Saturday, April 25, 2015

Reflections from the art room - Templates & Stencils for Elementary Art

On some projects and in some cases I allow kids to use templates or stencils for certain shapes. I know that using templates in the art room is not a popular thing to do (or even the dirty little secret of some art teachers); here are some reasons to keep them around the primary art room.

If you didn't teach how to do it right or well...

If I am teaching a lesson to young kids on say, where to place the features on the head, I don't have time to also teach them how to draw a good oval or egg shape. My class is only 45 minutes plus for elementary you have to limit the amount of instructions to what they can hold in their head. If you have them freehand the oval, inevitably someone or a table full in the class will spend their whole 25 minutes trying to make that initial shape PERFECT. If the lesson is not on how to draw face shapes, then we shouldn't hold them accountable for drawing it freehand if it gives them stress. I mean it is stressing them out because they were not taught how to draw an oval easily and correctly.
Which brings me to...

What you might like aesthetically may not be what the kids like: Alice Neel vs. Vermeer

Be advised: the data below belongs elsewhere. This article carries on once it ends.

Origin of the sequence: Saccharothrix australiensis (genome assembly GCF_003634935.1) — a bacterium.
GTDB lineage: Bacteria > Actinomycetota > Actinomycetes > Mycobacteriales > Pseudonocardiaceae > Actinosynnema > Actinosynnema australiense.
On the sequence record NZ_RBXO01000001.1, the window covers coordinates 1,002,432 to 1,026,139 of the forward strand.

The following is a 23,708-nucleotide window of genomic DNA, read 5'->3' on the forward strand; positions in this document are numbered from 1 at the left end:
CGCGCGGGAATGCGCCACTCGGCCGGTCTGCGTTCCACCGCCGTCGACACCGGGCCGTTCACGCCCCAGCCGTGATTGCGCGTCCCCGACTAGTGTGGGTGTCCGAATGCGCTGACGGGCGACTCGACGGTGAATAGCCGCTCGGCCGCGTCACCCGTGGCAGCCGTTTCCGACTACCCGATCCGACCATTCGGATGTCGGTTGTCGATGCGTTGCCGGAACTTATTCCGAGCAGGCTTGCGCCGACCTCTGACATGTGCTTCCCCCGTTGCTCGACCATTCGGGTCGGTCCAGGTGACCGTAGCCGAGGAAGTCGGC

Robbie Tillotson, 1973 by Alice Neel
You might like that misshapen asymmetrical look of an oval drawn by a child, but the kids see it as a flaw. In their heads they want things precise around the time of 2nd grade up (some of them). You can try and talk them into embracing the beautiful wonkiness of their line (like Picasso loves) but they will leave feeling like they just can't draw and you, the teacher, dooesn't get it. In your head you want the playfulness of an Alice Neel portrait and they want the precision of Vermeer! If the lesson is on creating fluid, freeform lines, don't use one, if the lesson is on something else, then why does it have to conform to your aesthetics instead of theirs?

Straight Edges or Templates - what's the difference

Have you let kids use rulers to create a straight line when needed? What is the difference between that and an ellipse template?

Guaranteeing a size or position

 Sometimes you need a young child to draw the FIRST shape a certain size. You explain how to do it and 90% make it the right size but 10% will always need to restart from the beginning. If you don't catch it right away that can really upset a young artist.

Professionals use them

I am also a still-life artist and my work is  realistic. If I am doing a still-life and the ellipse on a cup is off, it will throw the whole aspect of realism off. So if I have redone one several times and it still feels wrong I will get out an ellipse template. I learned about ellipse templates in art school and later in a workshop with another professional artist.

Still-life with elipses by Nicole Caulfield (me)

It is really just Scaffolding

For more information on scaffolding see Wikipedia Instructional Scaffolding

If you want to teach how to draw a good ellipse or oval - here is a great tutorial I found by Mike Sibley.

or buy some of these from Dick Blick for your classroom for when you don't have time to teach everything.
Master Ellipse Maker Template

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